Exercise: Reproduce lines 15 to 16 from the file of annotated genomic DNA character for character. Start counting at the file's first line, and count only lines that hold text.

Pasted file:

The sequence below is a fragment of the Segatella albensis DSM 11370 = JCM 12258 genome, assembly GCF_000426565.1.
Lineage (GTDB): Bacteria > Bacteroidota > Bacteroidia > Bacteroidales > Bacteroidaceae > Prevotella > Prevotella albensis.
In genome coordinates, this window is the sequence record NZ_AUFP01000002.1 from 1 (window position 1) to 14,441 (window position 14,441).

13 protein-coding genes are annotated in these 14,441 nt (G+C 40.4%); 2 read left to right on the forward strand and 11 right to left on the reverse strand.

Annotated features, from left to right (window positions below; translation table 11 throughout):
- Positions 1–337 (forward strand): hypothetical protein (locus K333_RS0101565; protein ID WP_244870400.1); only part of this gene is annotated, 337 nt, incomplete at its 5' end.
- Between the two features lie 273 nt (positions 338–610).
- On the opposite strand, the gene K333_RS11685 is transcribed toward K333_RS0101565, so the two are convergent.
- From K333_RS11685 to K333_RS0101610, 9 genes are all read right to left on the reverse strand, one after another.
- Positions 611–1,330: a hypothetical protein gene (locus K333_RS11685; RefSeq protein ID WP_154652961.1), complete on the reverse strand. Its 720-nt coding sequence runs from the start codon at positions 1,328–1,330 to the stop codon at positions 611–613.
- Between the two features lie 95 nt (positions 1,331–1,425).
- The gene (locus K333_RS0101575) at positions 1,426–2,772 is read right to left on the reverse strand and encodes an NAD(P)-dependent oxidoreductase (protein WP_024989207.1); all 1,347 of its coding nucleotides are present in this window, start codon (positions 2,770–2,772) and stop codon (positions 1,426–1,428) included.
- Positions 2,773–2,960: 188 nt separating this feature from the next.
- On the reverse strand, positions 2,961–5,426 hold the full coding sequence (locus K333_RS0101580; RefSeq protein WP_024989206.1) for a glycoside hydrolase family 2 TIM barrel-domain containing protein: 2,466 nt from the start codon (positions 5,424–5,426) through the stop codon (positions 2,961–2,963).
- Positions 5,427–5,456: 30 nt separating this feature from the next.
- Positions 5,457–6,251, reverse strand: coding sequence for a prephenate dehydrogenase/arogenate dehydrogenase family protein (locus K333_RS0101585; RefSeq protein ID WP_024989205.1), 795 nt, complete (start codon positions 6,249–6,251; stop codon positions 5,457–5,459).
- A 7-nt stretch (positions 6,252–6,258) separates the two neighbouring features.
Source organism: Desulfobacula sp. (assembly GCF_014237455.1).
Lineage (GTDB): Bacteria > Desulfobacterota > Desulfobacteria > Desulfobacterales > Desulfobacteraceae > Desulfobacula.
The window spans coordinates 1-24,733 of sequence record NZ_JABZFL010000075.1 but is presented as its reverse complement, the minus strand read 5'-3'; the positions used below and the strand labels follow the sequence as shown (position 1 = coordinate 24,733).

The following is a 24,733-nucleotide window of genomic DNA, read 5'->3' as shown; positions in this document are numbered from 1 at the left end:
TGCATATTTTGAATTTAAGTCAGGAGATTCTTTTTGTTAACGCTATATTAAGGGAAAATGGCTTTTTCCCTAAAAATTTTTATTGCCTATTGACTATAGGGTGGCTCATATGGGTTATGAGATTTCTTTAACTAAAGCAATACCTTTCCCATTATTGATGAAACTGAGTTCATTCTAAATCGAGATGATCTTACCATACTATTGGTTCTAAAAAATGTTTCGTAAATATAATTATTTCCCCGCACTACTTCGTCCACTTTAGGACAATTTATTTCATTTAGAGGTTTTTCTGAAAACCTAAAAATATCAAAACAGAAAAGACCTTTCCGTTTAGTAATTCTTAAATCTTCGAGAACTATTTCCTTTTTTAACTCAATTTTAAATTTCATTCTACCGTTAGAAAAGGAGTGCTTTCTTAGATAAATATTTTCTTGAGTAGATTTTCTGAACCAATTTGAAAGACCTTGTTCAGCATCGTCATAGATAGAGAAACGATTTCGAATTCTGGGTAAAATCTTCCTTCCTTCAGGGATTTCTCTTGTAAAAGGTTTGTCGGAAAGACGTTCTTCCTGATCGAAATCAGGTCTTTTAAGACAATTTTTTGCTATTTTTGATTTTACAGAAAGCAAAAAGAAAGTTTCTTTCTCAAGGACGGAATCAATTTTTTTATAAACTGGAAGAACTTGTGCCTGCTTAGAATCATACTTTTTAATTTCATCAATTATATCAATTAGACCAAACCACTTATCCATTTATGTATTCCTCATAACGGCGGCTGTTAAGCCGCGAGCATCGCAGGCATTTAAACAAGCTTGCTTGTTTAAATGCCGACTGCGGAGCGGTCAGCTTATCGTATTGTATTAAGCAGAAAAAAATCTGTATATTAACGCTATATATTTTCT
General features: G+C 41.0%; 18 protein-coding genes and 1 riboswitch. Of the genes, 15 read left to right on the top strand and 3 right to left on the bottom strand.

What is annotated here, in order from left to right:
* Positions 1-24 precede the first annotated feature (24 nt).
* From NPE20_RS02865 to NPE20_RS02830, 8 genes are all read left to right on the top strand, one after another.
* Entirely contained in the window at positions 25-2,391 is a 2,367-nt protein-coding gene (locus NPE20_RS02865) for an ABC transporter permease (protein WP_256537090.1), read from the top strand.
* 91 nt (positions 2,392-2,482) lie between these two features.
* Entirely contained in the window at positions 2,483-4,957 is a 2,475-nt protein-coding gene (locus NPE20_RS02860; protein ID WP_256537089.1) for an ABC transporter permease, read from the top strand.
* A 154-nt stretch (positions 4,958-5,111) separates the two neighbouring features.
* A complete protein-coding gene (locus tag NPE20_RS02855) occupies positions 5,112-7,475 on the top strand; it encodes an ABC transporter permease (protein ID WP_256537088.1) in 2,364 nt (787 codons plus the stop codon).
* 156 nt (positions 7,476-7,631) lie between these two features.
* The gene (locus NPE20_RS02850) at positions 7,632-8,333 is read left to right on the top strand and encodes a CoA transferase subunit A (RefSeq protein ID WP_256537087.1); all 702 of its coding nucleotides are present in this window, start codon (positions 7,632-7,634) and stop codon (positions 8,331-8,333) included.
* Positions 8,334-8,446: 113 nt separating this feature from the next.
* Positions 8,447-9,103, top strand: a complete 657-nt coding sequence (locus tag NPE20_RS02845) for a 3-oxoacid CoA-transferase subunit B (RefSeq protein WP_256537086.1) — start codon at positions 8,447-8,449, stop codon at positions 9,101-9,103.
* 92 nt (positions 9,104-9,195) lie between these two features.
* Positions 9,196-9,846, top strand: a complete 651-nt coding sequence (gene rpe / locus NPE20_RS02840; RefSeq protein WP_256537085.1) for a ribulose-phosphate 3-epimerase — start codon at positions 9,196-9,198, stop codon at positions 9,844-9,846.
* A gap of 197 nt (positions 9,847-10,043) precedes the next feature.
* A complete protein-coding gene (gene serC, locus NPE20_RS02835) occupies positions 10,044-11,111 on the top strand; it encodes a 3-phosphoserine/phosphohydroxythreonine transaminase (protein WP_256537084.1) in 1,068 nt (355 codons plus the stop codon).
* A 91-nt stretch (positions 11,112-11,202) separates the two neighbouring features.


- Positions 5,427–5,456: 30 nt separating this feature from the next.
- Positions 5,457–6,251, reverse strand: coding sequence for a prephenate dehydrogenase/arogenate dehydrogenase family protein (locus K333_RS0101585; RefSeq protein ID WP_024989205.1), 795 nt, complete (start codon positions 6,249–6,251; stop codon positions 5,457–5,459).